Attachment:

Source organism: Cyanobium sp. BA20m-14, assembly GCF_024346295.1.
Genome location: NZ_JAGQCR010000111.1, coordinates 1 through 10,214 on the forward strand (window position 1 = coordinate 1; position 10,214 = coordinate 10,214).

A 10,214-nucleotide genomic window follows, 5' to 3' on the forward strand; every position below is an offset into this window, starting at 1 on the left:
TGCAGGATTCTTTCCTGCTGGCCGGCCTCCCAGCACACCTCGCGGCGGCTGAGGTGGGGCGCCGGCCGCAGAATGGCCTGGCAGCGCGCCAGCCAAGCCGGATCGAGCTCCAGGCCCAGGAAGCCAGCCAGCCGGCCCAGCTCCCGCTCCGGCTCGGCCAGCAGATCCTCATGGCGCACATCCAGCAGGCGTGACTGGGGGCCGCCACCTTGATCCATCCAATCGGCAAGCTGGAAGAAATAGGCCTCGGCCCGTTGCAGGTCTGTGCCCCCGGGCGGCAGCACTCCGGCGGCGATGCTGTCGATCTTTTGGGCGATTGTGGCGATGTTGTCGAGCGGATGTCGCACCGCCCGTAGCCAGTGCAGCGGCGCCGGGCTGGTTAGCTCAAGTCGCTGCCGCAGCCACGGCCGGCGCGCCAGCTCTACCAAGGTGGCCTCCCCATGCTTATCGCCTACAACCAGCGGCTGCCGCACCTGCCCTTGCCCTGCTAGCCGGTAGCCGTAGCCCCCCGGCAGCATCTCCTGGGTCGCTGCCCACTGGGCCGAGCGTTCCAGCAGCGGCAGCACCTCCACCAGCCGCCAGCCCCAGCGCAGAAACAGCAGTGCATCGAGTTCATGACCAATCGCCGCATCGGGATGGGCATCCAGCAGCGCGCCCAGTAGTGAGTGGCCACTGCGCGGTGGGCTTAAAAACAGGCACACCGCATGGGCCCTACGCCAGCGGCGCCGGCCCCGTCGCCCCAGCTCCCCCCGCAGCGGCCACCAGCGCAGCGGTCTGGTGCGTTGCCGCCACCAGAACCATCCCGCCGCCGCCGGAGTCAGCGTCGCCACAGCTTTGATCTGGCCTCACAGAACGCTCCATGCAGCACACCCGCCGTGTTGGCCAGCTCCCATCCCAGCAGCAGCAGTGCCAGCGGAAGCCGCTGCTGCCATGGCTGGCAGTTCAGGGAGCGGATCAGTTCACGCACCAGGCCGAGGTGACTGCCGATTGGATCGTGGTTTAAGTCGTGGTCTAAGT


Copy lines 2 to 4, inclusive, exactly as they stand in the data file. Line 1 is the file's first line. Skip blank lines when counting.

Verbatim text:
Genome location: NZ_JAGQCR010000111.1, coordinates 1 through 10,214 on the forward strand (window position 1 = coordinate 1; position 10,214 = coordinate 10,214).

A 10,214-nucleotide genomic window follows, 5' to 3' on the forward strand; every position below is an offset into this window, starting at 1 on the left:
TGCAGGATTCTTTCCTGCTGGCCGGCCTCCCAGCACACCTCGCGGCGGCTGAGGTGGGGCGCCGGCCGCAGAATGGCCTGGCAGCGCGCCAGCCAAGCCGGATCGAGCTCCAGGCCCAGGAAGCCAGCCAGCCGGCCCAGCTCCCGCTCCGGCTCGGCCAGCAGATCCTCATGGCGCACATCCAGCAGGCGTGACTGGGGGCCGCCACCTTGATCCATCCAATCGGCAAGCTGGAAGAAATAGGCCTCGGCCCGTTGCAGGTCTGTGCCCCCGGGCGGCAGCACTCCGGCGGCGATGCTGTCGATCTTTTGGGCGATTGTGGCGATGTTGTCGAGCGGATGTCGCACCGCCCGTAGCCAGTGCAGCGGCGCCGGGCTGGTTAGCTCAAGTCGCTGCCGCAGCCACGGCCGGCGCGCCAGCTCTACCAAGGTGGCCTCCCCATGCTTATCGCCTACAACCAGCGGCTGCCGCACCTGCCCTTGCCCTGCTAGCCGGTAGCCGTAGCCCCCCGGCAGCATCTCCTGGGTCGCTGCCCACTGGGCCGAGCGTTCCAGCAGCGGCAGCACCTCCACCAGCCGCCAGCCCCAGCGCAGAAACAGCAGTGCATCGAGTTCATGACCAATCGCCGCATCGGGATGGGCATCCAGCAGCGCGCCCAGTAGTGAGTGGCCACTGCGCGGTGGGCTTAAAAACAGGCACACCGCATGGGCCCTACGCCAGCGGCGCCGGCCCCGTCGCCCCAGCTCCCCCCGCAGCGGCCACCAGCGCAGCGGTCTGGTGCGTTGCCGCCACCAGAACCATCCCGCCGCCGCCGGAGTCAGCGTCGCCACAGCTTTGATCTGGCCTCACAGAACGCTCCATGCAGCACACCCGCCGTGTTGGCCAGCTCCCATCCCAGCAGCAGCAGTGCCAGCGGAAGCCGCTGCTGCCATGGCTGGCAGTTCAGGGAGCGGATCAGTTCACGCACCAGGCCGAGGTGACTGCCGATTGGATCGTGGTTTAAGTCGTGGTCTAAGT